I am, at this very moment, anticipating toast. This is a very bad thing, because gluten breaks my brain. I’m also about to break a resolution, even though I never make resolutions in early January, or late December, because I’m not at my best during the bleakest time of the year, when the days are short and cold, and often grey, and I find myself wanting to spend months at a time in a warm bath and my insides crave nothing but comfort food.
But I’m hungry, there’s heroin—I mean, bread—in the house, and everything I can safely consume requires far too much cooking.
Currently my insides are not interested in cooking, just toast. So my unwritten, slightly vague pledge of Healthy and Unapologetic is in serious jeopardy.
I have only the time it takes for bread to become crispy and a small appliance to eject the soon-to-be crispy bread to analyze the dilemma: why is my resolution so easy to abandon? Are my feet made of clay? Is my spine fashioned from some unappealing flavour of jelly?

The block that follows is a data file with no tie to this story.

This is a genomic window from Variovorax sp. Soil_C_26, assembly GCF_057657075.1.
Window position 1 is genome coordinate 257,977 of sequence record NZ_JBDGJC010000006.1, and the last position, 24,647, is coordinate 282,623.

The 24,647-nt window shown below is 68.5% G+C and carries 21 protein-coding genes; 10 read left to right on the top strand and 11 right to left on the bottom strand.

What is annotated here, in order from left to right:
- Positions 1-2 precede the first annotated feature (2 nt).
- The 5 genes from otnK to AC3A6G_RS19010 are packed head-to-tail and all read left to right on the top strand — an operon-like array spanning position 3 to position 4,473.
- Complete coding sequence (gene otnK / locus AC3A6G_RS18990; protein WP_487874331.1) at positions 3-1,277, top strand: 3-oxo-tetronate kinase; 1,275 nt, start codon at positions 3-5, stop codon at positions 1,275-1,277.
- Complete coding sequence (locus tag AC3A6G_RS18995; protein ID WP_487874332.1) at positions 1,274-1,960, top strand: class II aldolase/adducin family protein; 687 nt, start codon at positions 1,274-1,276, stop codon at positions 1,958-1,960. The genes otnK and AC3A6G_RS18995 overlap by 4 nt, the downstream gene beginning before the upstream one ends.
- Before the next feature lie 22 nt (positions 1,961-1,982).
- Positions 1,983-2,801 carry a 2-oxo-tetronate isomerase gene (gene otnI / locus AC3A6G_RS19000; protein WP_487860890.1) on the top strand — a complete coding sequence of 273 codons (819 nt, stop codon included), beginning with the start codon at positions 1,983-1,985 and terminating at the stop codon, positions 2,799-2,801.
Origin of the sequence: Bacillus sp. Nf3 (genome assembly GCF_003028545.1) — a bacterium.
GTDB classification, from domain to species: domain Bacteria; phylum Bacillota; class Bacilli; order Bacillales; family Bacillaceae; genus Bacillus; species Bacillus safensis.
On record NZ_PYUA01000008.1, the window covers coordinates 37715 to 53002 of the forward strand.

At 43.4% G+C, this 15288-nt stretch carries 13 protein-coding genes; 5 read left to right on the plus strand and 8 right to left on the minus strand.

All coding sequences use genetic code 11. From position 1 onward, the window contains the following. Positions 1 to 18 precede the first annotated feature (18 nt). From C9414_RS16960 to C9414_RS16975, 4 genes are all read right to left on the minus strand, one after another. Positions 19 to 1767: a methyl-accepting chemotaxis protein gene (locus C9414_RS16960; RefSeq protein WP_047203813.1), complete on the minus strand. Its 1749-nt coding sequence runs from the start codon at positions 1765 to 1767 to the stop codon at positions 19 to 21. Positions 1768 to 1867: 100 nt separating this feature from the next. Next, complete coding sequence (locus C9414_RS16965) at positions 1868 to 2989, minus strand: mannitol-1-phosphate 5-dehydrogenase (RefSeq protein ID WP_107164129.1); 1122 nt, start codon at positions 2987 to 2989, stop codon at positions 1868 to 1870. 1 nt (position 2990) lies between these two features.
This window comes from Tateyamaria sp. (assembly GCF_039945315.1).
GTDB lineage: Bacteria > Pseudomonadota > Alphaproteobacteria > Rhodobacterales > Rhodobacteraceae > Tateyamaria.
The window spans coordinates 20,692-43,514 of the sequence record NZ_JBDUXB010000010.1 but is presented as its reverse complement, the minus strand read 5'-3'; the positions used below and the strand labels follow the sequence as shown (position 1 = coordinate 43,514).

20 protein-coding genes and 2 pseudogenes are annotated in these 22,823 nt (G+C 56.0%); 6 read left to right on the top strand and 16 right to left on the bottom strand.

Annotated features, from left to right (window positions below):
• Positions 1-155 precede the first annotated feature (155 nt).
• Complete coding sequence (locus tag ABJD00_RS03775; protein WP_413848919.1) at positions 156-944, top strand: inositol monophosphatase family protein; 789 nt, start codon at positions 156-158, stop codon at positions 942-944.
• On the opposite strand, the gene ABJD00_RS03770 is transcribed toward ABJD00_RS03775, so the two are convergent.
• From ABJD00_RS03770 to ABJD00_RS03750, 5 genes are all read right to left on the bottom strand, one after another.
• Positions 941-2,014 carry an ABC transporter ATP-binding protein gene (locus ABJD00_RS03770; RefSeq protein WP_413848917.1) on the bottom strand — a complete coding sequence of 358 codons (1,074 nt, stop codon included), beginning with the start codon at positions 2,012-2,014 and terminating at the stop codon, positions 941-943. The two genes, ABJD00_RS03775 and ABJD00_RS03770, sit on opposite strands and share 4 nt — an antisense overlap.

Or is it (good lord, what has my plummeting blood sugar done to me), that I’ve fallen into that dreaded trap of marketing, and focused on features instead of benefits?
Of course I jest. More or less. I confess I’m slightly appalled at drawing the parallel, but it has some merit. Resolutions often look good on paper, but don’t necessarily go to the heart of the matter. Deciding, for example, to lose 15 pounds needs something to go with it: to be able to fit into those jeans again (thus saving the cash required to buy a new pair), or to just stop feeling listless. The first part of the equation is the bright, shiny thing: the feature. What that thing does is the benefit.
Resolutions, like any good marketing campaign, need to show you benefits. Maybe not in so many words (“Buy my art, you’ll feel great!”), but that message needs to seep into the buyer’s consciousness.
When you make yourself a promise, you’re the buyer, and you don’t fall for gimmicks. You want results.
Maybe you want to make more money this year. The benefit isn’t money (shiny!) but maybe you’ll sleep better with a bigger bank balance. Or maybe you can pay off that credit card you used to buy more supplies. The benefit is what that money can do.
Making more money is the halfway point. It’s awfully easy to quit when you’re halfway if what’s at the end isn’t clearly defined.
So the toast. “Healthy” is a nice feature, but it’s not the best motivator. Uninterrupted sleep, a clear head, and not feeling stupid and sluggish means more creative energy. Those benefits are easy to commit to.